Constance Briscoe avoids £89,000 in costs for perverting course of justice
High court makes no order for costs in wake of Briscoe’s trial over Chris Huhne speeding points scandal after hearing that she is penniless and £150,000 in debt
One of Britain’s first black female judges has avoided paying thousands of pounds after her trial for lying to police investigating the Chris Huhne speeding points scandal.
In January, Constance Briscoe’s financial affairs were laid bare when the prosecution applied for her to pay £89,246.33 in costs for the first of her two trials for the same offence.
Her lawyer told a high court judge at the Old Bailey that she was now penniless and £150,000 in debt to HMRC since she was jailed for perverting the course of justice.
Giving his ruling on Monday, Mr Justice Baker made no order for costs, given the circumstances of her case.
The court had previously heard how Briscoe was being supported by her 26-year-old son, who bailed her out financially by buying her flat and settling her overdraft.
Her lawyer, Patrick Gibbs, had described her current income as zero and said she has been living with her son and 24-year-old daughter but has not claimed benefits.
He said that since her conviction she had not worked or found any improvement in her financial prospects.
She sold her £650,000 flat to her son so it could be remortgaged to 90% of the value on an interest-only deal to raise £159,000.
The money went to pay her legal fees from the first trial plus an outstanding tax bill of £92,000 but she still had outstanding VAT and income tax bills totalling some £150,000, he said.
Her son also paid off the overdraft on her bank account, which was closed down while she was serving her sentence in June last year, Gibbs said.
Following a retrial last May, Briscoe, of Clapham, south London, was jailed for 16 months after being found guilty of trying to pervert the course of justice over the investigation in to how disgraced MP Huhne passed speeding points to his then wife Vicky Pryce a decade earlier.
Sentencing her, Mr Justice Baker said at the time: “I am only too conscious that your convictions mark a personal tragedy for both you and your children. You are an individual who unsurprisingly has been something of a role model to others.”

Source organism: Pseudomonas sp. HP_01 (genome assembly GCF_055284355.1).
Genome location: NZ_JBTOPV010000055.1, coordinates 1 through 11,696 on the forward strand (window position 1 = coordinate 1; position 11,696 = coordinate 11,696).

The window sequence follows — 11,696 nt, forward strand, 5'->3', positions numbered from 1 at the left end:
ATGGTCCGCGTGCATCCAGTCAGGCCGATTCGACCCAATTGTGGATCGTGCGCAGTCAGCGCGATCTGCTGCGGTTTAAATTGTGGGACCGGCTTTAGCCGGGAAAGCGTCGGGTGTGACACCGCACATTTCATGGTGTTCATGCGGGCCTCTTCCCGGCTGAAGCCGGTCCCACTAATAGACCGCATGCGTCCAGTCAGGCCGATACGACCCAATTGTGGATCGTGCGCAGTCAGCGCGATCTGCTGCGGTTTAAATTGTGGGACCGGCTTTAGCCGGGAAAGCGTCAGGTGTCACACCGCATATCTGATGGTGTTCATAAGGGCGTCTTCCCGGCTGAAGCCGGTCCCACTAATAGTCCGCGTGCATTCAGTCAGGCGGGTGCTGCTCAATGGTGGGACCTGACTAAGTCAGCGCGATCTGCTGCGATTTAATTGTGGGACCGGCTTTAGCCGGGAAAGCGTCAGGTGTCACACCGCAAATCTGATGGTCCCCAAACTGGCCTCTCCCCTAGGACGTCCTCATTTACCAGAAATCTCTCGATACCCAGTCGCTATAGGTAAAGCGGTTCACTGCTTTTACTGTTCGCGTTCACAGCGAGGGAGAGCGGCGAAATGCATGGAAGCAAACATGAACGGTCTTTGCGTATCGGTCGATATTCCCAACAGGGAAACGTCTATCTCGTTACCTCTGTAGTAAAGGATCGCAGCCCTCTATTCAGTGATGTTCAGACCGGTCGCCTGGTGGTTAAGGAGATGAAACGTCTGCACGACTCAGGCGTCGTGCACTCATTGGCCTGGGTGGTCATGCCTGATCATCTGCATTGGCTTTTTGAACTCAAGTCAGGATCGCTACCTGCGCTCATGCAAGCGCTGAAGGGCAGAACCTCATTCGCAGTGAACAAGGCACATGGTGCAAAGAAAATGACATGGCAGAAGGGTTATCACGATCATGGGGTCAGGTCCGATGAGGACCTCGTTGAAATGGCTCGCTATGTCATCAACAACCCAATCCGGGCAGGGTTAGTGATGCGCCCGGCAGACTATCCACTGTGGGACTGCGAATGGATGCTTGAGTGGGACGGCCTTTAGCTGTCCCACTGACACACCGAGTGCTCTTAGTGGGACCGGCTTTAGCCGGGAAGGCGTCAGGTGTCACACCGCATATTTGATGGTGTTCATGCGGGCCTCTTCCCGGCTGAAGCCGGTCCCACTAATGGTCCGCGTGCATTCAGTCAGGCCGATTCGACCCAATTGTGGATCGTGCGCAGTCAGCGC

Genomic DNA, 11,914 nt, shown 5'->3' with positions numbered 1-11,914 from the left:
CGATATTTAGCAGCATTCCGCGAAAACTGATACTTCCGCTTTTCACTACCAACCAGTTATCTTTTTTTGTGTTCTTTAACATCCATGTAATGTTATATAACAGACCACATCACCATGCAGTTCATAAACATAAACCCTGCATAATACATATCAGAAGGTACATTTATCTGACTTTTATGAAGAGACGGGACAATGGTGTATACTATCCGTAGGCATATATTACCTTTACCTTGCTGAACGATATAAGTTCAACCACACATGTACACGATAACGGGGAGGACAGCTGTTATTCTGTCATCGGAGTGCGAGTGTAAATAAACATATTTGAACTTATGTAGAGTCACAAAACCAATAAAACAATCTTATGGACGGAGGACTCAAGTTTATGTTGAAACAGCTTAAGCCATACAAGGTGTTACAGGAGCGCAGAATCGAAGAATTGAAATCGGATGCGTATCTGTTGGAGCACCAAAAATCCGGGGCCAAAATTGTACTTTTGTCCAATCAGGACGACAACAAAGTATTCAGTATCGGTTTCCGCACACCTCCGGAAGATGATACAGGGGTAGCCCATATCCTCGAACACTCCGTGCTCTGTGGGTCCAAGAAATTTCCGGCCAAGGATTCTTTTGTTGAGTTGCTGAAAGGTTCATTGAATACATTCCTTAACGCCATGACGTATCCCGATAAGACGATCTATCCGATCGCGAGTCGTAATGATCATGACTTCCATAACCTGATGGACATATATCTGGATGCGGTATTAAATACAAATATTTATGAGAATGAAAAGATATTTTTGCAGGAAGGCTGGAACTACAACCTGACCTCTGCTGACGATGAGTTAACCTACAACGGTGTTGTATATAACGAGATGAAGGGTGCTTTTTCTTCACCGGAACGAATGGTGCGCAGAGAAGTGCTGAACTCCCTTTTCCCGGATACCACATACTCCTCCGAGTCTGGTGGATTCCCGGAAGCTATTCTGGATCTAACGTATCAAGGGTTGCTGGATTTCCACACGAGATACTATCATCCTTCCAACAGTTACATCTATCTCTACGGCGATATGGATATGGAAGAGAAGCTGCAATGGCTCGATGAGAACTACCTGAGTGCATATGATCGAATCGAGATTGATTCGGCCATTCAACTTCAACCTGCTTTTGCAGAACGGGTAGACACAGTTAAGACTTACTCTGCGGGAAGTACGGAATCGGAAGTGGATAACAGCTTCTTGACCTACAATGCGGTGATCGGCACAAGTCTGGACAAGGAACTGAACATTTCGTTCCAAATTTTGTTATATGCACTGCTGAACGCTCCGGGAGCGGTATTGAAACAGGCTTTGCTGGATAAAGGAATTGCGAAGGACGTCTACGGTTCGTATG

The 57-year-old was jailed for twice the length of time handed to Huhne and Pryce, after it emerged that she had helped economist Pryce, a friend and also her neighbour, to reveal information about Huhne’s points-swapping to newspapers after the couple split in 2010.
The following month the part-time judge’s fall from grace continued as she was removed from judicial office.
Last May, former cabinet minister Huhne was ordered to pay £77,750 for the cost of his prosecution while Pryce was ordered to pay £49,200.
Prosecutors claimed more than £100,000 from Huhne, who pleaded guilty on the first day of his trial in February 2013, after months of denials and protracted attempts to get the case against him thrown out.
Both he and Pryce, who was convicted by a jury, have served their prison sentences for perverting the course of justice when she took speeding points for her then husband in 2003.
After Briscoe’s conviction, Huhne, who was forced to resign as an MP, described her as “a compulsive and self-publicising fantasist”, adding: “British justice is likely to be a lot fairer with Briscoe behind bars.”
In May last year, barrister Constance Briscoe, 57, was given a 16-month sentence after being found guilty at the Old Bailey of trying to pervert the course of justice over the investigation into how the former Cabinet minister passed points to his then wife Vicky Pryce a decade earlier.
Briscoe was jailed after it emerged that she had helped economist Pryce, a friend and neighbour, to reveal information about Huhne’s points-swapping to newspapers after the couple split in 2010.
The following month, the part-time judge’s fall continued as she was removed from judicial office.
On Wednesday, Lord Justice Davis, Mr Justice Supperstone and Judge Martyn Zeidman refused Briscoe permission to appeal against her conviction or to produce fresh expert computer forensic evidence.
She claimed this would show there was a possible innocent explanation for differences between two witness statements she had provided and this would cast doubt on the safety of her conviction.
But the judges at the court of appeal said no reasonable explanation had been given for the failure to produce such evidence at her trial if it was thought it would assist the defence and, in any case, other possibilities were alluded to and left to the jury.
“Having considered all the material before us, our conclusion is that there is no proper basis for receiving this proposed fresh evidence in the interests of justice. Such evidence, if relied on, could, with reasonable diligence, have been produced at trial.
“Further, and more importantly, we consider that it affords no ground for allowing the appeal.”
Briscoe, who the judges heard has been left penniless, was ordered to pay £3,000 costs but it will be up to the Crown Prosecution Service to decide whether to enforce the order.